Biden’s tax proposal focused on a meeting of the 7-member Council of Ministers

U.S. President Joe Biden’s proposals to curb tax evasion by international companies will be a major theme on Friday when finance ministers from the Group of Seven Wealthy Democrocy begin talks on economic cooperation in London.

Biden’s demand for at least 15% of the world’s lower corporate taxes has hampered international tax negotiations and raised the prospect of an agreement this year, although important factors such as the real level have yet to be decided. Authorization from the G-7 could help build consensus on ongoing negotiations between more than 140 countries held in Paris.
The broader theme of Friday’s and Saturday’s meetings will be to restore the close co-operation between the seven allies after four years of solidarity under former US President Donald Trump. His solitary approach and imposing trade sanctions on a united democracy have disrupted the party – or its members face growing challenges from rivals such as China and Russia. Officials will also discuss funding for post-epidemic economic recovery through government funding, drug availability and distribution, and efforts to combat climate change.

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The head of the British Treasury, Rishi Sunak, is calling a meeting at the Lancaster House in London because Britain currently has a rotating chair for the party. The summit prepares the way for the June 11-13 summit of the heads of state of the G-7 government and the Government led by British Prime Minister Boris Johnson in Carbis Bay, Cornwall.

Biden’s quest to end what Finance Secretary Janet Yellen called a “race down” for low-income countries has given new impetus to Paris talks called by the Organization for Economic Cooperation and Development. This came to a standstill, in part because of pressure from Trump’s administration that the international community be allowed to leave the new tax system.
The Paris tax rhetoric focuses on two pillars: The first is the lowest international standard to prevent international companies from using complex legal and financial schemes to transfer profits to low-income countries where they do not do little or no business at all. The second is to find a way to tax companies – especially those designed for the Internet – that can make a profit in countries where they are physically incapable and thus tax-exempt.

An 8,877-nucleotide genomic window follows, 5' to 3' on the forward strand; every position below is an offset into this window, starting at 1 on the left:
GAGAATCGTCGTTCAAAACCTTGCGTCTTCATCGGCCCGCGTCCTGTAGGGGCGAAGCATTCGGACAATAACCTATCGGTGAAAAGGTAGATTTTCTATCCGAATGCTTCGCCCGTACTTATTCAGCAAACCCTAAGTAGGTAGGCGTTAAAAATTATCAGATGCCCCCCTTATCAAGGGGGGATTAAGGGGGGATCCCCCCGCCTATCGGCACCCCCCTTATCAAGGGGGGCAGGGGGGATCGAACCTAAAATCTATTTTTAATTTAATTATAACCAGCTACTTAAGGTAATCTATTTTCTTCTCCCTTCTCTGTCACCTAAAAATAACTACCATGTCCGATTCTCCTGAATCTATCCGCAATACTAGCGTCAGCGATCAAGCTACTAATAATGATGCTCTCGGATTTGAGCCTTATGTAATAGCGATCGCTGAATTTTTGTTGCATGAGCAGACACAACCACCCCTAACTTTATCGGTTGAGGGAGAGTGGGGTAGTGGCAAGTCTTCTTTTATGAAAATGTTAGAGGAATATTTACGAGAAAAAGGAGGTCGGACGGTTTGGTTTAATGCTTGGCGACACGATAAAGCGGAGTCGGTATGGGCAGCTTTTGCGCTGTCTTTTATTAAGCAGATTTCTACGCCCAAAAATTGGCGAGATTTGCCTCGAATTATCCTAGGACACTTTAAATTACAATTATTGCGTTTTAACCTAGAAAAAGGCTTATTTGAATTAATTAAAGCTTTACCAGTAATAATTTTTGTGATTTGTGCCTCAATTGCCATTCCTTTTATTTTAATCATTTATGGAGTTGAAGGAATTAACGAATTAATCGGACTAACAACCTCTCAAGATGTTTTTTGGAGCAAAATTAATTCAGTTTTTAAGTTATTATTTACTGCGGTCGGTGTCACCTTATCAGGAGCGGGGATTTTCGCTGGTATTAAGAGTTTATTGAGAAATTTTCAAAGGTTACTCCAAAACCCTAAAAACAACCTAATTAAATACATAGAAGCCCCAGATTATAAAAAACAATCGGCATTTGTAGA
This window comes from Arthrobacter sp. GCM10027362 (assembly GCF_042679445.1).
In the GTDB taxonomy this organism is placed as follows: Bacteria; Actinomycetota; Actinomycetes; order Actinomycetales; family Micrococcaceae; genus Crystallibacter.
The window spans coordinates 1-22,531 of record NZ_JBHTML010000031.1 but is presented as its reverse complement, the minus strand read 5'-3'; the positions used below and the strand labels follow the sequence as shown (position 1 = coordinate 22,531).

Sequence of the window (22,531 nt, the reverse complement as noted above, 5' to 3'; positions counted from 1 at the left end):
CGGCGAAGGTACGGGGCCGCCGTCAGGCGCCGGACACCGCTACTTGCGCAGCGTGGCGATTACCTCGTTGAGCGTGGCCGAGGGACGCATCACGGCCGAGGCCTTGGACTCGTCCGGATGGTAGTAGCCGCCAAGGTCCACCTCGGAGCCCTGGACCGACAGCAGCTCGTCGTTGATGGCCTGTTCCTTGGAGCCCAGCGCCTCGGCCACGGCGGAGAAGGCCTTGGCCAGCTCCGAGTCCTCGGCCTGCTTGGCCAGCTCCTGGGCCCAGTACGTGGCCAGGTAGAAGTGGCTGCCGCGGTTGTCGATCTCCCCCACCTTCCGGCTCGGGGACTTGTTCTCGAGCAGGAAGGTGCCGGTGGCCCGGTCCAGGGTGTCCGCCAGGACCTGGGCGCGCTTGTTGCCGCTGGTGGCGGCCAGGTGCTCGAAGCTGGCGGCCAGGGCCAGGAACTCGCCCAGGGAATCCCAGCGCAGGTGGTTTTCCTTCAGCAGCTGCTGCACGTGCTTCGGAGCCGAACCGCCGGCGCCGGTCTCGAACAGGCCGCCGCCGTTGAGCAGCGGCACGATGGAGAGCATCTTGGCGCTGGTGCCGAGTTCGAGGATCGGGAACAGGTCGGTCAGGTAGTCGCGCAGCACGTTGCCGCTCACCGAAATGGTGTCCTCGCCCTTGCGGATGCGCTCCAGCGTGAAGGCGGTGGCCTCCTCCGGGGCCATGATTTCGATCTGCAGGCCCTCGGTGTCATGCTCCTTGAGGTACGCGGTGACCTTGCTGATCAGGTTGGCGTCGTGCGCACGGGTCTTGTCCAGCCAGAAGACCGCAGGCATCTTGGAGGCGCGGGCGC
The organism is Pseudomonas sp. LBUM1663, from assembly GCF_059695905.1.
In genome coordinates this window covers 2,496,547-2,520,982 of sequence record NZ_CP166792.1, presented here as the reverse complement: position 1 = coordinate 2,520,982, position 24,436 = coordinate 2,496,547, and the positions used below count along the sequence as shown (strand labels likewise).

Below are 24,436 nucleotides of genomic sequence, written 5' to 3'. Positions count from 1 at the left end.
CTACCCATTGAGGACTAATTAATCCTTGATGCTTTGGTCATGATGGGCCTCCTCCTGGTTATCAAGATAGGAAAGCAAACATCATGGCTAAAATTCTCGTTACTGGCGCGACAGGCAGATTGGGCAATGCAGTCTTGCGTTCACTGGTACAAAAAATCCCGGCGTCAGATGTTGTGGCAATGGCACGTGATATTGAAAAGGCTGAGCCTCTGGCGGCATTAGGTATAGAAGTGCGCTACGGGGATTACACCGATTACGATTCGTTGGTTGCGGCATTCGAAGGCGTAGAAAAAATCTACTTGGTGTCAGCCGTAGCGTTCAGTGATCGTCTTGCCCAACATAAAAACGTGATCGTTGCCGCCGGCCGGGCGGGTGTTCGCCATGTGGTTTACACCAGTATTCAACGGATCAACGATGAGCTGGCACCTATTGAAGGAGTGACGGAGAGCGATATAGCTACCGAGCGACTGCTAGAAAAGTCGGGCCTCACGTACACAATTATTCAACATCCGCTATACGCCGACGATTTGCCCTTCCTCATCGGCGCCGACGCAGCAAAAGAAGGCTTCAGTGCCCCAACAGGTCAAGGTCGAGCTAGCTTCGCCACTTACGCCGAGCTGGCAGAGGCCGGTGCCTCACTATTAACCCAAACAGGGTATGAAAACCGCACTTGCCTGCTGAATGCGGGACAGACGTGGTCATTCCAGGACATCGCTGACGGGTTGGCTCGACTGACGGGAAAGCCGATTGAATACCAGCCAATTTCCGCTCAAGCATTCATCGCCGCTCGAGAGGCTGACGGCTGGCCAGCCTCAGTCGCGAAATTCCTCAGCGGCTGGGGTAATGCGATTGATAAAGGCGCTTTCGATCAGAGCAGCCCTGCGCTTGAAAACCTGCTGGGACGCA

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The lower rate will prevent tax evasion because countries may agree to use it in the foreign companies of their companies if that money is not taxed overseas.

France has already introduced a digital tax against major Internet companies, which has led to opposition from the United States in what was seen as a move to improperly target American companies such as Google and Amazon. Biden suggested a method that would not select technology companies. He proposed to allow countries to pay local share of revenue from the list of the 100 most profitable companies in the world, for any type of business. One goal of the international agreement was to get France and other countries to follow its lead to waive a single digital tax to implement a more global approach.
French Finance Minister Bruno Le Maire has called on all G-7 countries to “support the digital tax agreement and small-scale tax agreement at Friday’s London conference.”
“This is a decisive step ahead of the G-20 in Venice in early July,” he said. “It’s close. We owe it to our citizens.”

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The group of seven is an informal forum between Canada, France, Germany, Italy, Japan, the UK and the United States. Representatives of the European Union also attend. Its decisions are not legally binding, but leaders can use the forum to gain political influence.

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